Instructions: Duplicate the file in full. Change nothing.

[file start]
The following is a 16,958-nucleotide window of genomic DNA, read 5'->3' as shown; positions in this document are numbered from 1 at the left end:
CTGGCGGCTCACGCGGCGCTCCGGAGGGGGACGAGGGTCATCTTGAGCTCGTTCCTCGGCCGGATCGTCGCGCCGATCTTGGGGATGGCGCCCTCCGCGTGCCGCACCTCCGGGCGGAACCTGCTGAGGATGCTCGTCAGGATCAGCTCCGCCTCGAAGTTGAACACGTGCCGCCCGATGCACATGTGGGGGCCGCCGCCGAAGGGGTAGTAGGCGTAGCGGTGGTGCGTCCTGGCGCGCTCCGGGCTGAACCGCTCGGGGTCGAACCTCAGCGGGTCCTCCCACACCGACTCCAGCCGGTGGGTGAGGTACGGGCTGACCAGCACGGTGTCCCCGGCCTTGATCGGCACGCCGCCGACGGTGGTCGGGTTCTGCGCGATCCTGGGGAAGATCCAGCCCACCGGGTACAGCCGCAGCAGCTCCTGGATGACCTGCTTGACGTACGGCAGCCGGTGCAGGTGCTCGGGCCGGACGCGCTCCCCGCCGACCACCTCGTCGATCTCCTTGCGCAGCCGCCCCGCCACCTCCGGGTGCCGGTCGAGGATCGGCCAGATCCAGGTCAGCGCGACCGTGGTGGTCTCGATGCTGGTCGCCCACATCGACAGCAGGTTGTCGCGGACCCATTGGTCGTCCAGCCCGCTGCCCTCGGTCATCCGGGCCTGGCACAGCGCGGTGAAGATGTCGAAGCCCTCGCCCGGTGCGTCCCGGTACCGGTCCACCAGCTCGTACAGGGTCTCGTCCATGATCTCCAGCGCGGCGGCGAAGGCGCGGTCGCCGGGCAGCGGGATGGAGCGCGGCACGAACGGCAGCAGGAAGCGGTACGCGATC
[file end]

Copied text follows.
The following is a 16,958-nucleotide window of genomic DNA, read 5'->3' as shown; positions in this document are numbered from 1 at the left end:
CTGGCGGCTCACGCGGCGCTCCGGAGGGGGACGAGGGTCATCTTGAGCTCGTTCCTCGGCCGGATCGTCGCGCCGATCTTGGGGATGGCGCCCTCCGCGTGCCGCACCTCCGGGCGGAACCTGCTGAGGATGCTCGTCAGGATCAGCTCCGCCTCGAAGTTGAACACGTGCCGCCCGATGCACATGTGGGGGCCGCCGCCGAAGGGGTAGTAGGCGTAGCGGTGGTGCGTCCTGGCGCGCTCCGGGCTGAACCGCTCGGGGTCGAACCTCAGCGGGTCCTCCCACACCGACTCCAGCCGGTGGGTGAGGTACGGGCTGACCAGCACGGTGTCCCCGGCCTTGATCGGCACGCCGCCGACGGTGGTCGGGTTCTGCGCGATCCTGGGGAAGATCCAGCCCACCGGGTACAGCCGCAGCAGCTCCTGGATGACCTGCTTGACGTACGGCAGCCGGTGCAGGTGCTCGGGCCGGACGCGCTCCCCGCCGACCACCTCGTCGATCTCCTTGCGCAGCCGCCCCGCCACCTCCGGGTGCCGGTCGAGGATCGGCCAGATCCAGGTCAGCGCGACCGTGGTGGTCTCGATGCTGGTCGCCCACATCGACAGCAGGTTGTCGCGGACCCATTGGTCGTCCAGCCCGCTGCCCTCGGTCATCCGGGCCTGGCACAGCGCGGTGAAGATGTCGAAGCCCTCGCCCGGTGCGTCCCGGTACCGGTCCACCAGCTCGTACAGGGTCTCGTCCATGATCTCCAGCGCGGCGGCGAAGGCGCGGTCGCCGGGCAGCGGGATGGAGCGCGGCACGAACGGCAGCAGGAAGCGGTACGCGATC